I always wanted to die. I can’t remember a time when I wanted to live. It wasn’t until I came to prison that I knew it wasn’t natural to feel that way. I heard voices and saw things that weren’t there. My mom experienced the same things as a child. It was a family secret. A lot of things can mess with a child’s mind. I tried to kill myself several times. I hated my life.
Similarly, Mariah experienced depression and attempted suicide in the 10th grade. Her brother had touched her sexually for three years. She stated,
I felt a lot of guilt and shame for what happened with my brother. I couldn’t talk to anybody. I didn’t know how to. I never really had a lot of friends. I didn’t know how to handle any of it or talk about it. I didn’t want to go to school because nobody liked me, nobody wanted to talk to me. By the time the crime happened, I was on five different medications.
In adolescence, Amy was suicidal after the death of her mother.
I went to wake her up one morning, and she would not get up. I was angry with HIM for … ever. Mentally I was screwed up, but I had a child. I literally went crazy. I didn't accept she was gone. I became a cutter. One pain takes away another.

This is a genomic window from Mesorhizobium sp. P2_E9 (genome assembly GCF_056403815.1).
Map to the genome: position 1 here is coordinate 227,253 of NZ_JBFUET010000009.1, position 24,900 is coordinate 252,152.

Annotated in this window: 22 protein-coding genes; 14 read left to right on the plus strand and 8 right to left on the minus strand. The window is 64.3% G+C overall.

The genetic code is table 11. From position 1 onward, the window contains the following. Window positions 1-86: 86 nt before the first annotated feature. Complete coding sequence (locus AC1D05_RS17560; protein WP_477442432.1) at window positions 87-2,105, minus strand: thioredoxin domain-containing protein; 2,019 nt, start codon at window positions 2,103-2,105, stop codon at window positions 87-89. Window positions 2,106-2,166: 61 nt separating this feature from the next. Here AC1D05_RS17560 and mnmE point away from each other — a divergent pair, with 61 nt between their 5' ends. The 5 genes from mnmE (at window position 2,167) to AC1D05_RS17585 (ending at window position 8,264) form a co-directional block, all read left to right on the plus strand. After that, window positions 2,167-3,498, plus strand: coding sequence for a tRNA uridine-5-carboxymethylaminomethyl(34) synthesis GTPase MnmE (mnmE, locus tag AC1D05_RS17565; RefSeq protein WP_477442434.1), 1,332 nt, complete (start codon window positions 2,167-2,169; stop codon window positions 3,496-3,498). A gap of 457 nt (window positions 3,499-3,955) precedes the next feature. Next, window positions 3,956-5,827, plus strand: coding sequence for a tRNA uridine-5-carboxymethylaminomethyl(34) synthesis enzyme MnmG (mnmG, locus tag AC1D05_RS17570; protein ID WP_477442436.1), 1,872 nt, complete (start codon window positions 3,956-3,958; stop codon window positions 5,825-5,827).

Illness continued to play a factor for eight women (21%) in adulthood. Five (13%) reported the illness was of someone else, while three (8%) experienced it herself. Three endured the death of significant individuals, before the homicide. Those included two children and a father. Arlene’s father was diagnosed with cancer when she was 30 years old. She said,
I took care of my dad. It was harder than I thought and my fucking brothers didn’t help me at all. When I found out he wasn’t gonna live, it did something to me. That was a blow I wasn’t ready for. I thought my dad would live forever. My dad was Superman. It went downhill very quickly. He was six feet and dropped down to 80 pounds. You could see every bone, every rib. You could see his heart beat. I didn’t understand…I love my dad. That was my knight in shining armor. He didn’t want to leave me. I don’t think I mourned my daddy’s death. I took so many pills. I even took my own drugs.